Ahh.. you're finally sitting there with a brand new install, and that 'login:' prompt is waiting for your happy fingers.  Let's go.  Log in as root (2), and notice how it tells you that logging in as root is a Bad Thing(tm).  We won't worry about that for now.  Read Theo's email (the majority of which is just a listing of the packages available), then make yourself a normal user account using the 'adduser' command.  When it asks you whether or not to invite this user to any extra groups, add yourself to the 'wheel' group.  This will allow you to use the 'su' command to switch from user to root while in a normal login.  Once you've created a user account for yourself, log out of root, then in as yourself, and elevate back to root with the su command.  This may seem like a senseless extra action, but it's a very good UNIX habit to practice, considering that as root, you can literally destroy the entire system, and it won't so much as ask, "Are you sure?"  As a normal user, the damage you can do is pretty much limited to fragging your email folders and web page.  Now, you'll need to make a chage to /etc/sysctl.conf in order to enable packet forwarding.  Specifically, you need to uncomment the line that reads:


by deleting the # character.  Next, create /etc/ppp/ppp.conf as follows:


 set log Phase Chat IPCP CCP tun command
 set redial 15 0
 set reconnect 15 10000

 set device "!/usr/sbin/pppoe -i xl0"
 disable acfcomp protocomp
 deny acfcomp
 set mtu max 1454
 set speed sync
 enable lqr
 set lqrperiod 5
 set cd 5
 set dial
 set login
 set timeout 0
 set authname xxxxxxx
 set authkey xxxxxx
 add! default HISADDR
 enable dns
 enable mssfixup

Doing that creates...
1. A default setting for all PPP connections is created for logging, initial dialing, and reconnecting.
2. A connection named 'pppoe' is defined which uses the pppoe driver on the xl0 interface.  If your external interface is something else, replace "xl0" with whatever your card is.  Some protocols are disabled, connection characteristics are defined, as are your username and password.  Finally, your ISP's computer is defined as the gateway, and a nifty little feature that lets the firewall interpret strange MTUs on behalf of Windows machines is enabled.  Of particular interest is the MTU setting and LQR.  A value for MTU set too low will result in a non-optimal connection, while one too high will result in *very* strange behavior... webpages coming back with non-sensical errors, establishing connections that never actually work, etc.  1492 is the highest you can ever safely get with xDSL (the 1500 typical of ethernet, minus 8 bytes for the pppoe wrapping), so if you're having trouble, this is the first place to look.  1454, however, is a much tastier option.  If that still doesn't work, continue to reduce this number until it does.  LQR is highly dependent on your service provider.  For some people it's required, for others it's a death warrant.  Some folks experience no difference at all.  The story here, experiment... your ISP probably has a different setup than mine anyways.

ISP/Country Specific Notes:

Bell Canada - According to Damian Gerow, Bell Canada has been phasing out Redback's in favour of ERXes. These do not (and are not planned to) support LQR. Enabling LQR (at least on FreeBSD) caused a disconnect every three seconds or so, as the line would fail the LQR test. This *must* be disabled in order for the line to remain stable.  If your ISP has an FE crossover to Bell Canada (or whichever DSL supplier you've got), the optimal MTU is 1448. This is because of all the tunnelling and packet overhead that's created -- anything greater than 1448 (actually, it's 1452, but that's on on the 8-byte boundary) will cause some sort of fragmentation in the packet between you and your ISP. In periods of heavy traffic, this /may/ result in a slowdown in your traffic, though it would probably only be visible to those paying close attention to speed tests.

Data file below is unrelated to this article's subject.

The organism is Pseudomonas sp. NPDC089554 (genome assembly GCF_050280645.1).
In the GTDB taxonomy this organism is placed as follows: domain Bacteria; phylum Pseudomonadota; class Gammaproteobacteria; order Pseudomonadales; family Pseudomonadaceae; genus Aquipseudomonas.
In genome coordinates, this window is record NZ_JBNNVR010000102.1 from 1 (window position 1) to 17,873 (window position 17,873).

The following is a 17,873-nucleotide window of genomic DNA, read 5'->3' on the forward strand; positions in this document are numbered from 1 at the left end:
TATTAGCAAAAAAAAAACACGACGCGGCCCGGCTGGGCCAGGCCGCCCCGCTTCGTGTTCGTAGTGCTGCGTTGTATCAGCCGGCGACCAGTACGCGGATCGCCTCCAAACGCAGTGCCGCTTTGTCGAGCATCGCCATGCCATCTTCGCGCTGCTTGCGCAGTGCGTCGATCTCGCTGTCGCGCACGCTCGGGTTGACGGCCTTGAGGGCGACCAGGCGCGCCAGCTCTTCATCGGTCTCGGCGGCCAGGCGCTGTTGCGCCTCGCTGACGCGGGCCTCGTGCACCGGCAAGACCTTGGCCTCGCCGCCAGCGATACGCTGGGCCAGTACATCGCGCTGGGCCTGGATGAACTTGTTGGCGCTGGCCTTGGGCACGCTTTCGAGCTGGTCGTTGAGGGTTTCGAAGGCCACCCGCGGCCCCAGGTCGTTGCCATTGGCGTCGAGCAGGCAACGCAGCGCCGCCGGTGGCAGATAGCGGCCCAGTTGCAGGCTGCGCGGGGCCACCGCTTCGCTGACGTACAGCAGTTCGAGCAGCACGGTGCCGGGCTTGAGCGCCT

France - Benjamin Pineau sends his observation that all the newer DSLAMS in France are also incompatible with LQR.

Continuing onwards...

Now, let's tell /etc/netstart what is going on.  To do this, we need to edit the two /etc/hostname.if files.  Since xl0 is our outward facing card, /etc/hostname.xl0 will have the following in it....


That's it.  Just the word 'up'.  This tells the script to bring the interface up, but nothing more.  Something else will be responsible for configuring it.  However, our inward facing card, rl0, is a different story.  Its configuration file, /etc/hostname.rl0, reads thus:

inet NONE

This tells netstart to configure rl0 for internet traffic with the IP address, broadcast address, with no extra media options.(3)  This is a good place to make sure nothing's been broken, so reboot with:

shutdown -r now

While the system reboots, this is a good time to check all your wires, and make sure what needs to be turned on, is.  Everything booted up ok?  No strange errors?  Good.  There shouldn't be, because so far, all you've done is lay the groundwork for what's next.  Log in again, and su yourself to root.  Then issue:

ppp -ddial pppoe

and watch the fun begin.  You will almost certainly see console messages complaining about carrier settings and change route failures.  Don't sweat it.  Wait maybe 10 seconds or so,  then type

ifconfig -a

and see what goes by.  Towards the very bottom should be a line that reads similar to

tun0: flags=8011<UP,POINTOPOINT,MULTICAST> mtu 1492

        inet --> netmask 0xffffffff

If there is, life is good.  This means your computer has successfully logged on, and you are connected to the internet.  You can surf the web with lynx, telnet, rlogin, or SSH into remote machines, ping people, and basically do anything the default install packages allow you to do.  You don't have a firewall yet, so hanging around like this isn't a good idea, but on the bright side, this ain't Windows, either.  If that line isn't there, you've either messed up somewhere, or the login process is just taking a long time.  If a minute goes by and you're still not connected, check your setup.  Did you use quotes around your username or password?  If so, remove them.  Your service provider may only want your username, unlike mine, which wants user@domain.com.  Once you're happy that things work, disconnect by using